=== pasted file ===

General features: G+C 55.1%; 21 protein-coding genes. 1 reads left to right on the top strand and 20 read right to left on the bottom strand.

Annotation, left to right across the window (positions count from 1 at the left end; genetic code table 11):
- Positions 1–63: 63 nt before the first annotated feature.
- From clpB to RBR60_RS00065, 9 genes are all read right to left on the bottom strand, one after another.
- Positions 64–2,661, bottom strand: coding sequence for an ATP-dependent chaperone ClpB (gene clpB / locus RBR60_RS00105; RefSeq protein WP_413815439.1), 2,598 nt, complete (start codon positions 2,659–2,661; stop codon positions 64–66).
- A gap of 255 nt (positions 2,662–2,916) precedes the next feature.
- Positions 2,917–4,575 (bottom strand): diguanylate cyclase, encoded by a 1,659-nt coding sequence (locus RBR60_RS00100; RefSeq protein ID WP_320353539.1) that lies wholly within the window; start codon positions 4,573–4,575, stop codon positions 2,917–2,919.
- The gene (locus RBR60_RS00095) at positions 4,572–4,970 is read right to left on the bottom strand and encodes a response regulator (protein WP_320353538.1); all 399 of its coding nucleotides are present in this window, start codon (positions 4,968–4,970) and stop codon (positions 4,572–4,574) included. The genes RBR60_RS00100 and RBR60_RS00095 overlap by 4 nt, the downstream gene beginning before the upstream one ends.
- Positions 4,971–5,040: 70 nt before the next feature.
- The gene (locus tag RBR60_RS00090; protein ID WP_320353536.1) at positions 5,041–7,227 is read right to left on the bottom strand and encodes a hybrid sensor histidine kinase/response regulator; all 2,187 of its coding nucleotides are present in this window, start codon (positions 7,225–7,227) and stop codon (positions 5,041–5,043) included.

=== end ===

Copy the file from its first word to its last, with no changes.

General features: G+C 55.1%; 21 protein-coding genes. 1 reads left to right on the top strand and 20 read right to left on the bottom strand.

Annotation, left to right across the window (positions count from 1 at the left end; genetic code table 11):
- Positions 1–63: 63 nt before the first annotated feature.
- From clpB to RBR60_RS00065, 9 genes are all read right to left on the bottom strand, one after another.
- Positions 64–2,661, bottom strand: coding sequence for an ATP-dependent chaperone ClpB (gene clpB / locus RBR60_RS00105; RefSeq protein WP_413815439.1), 2,598 nt, complete (start codon positions 2,659–2,661; stop codon positions 64–66).
- A gap of 255 nt (positions 2,662–2,916) precedes the next feature.
- Positions 2,917–4,575 (bottom strand): diguanylate cyclase, encoded by a 1,659-nt coding sequence (locus RBR60_RS00100; RefSeq protein ID WP_320353539.1) that lies wholly within the window; start codon positions 4,573–4,575, stop codon positions 2,917–2,919.
- The gene (locus RBR60_RS00095) at positions 4,572–4,970 is read right to left on the bottom strand and encodes a response regulator (protein WP_320353538.1); all 399 of its coding nucleotides are present in this window, start codon (positions 4,968–4,970) and stop codon (positions 4,572–4,574) included. The genes RBR60_RS00100 and RBR60_RS00095 overlap by 4 nt, the downstream gene beginning before the upstream one ends.
- Positions 4,971–5,040: 70 nt before the next feature.
- The gene (locus tag RBR60_RS00090; protein ID WP_320353536.1) at positions 5,041–7,227 is read right to left on the bottom strand and encodes a hybrid sensor histidine kinase/response regulator; all 2,187 of its coding nucleotides are present in this window, start codon (positions 7,225–7,227) and stop codon (positions 5,041–5,043) included.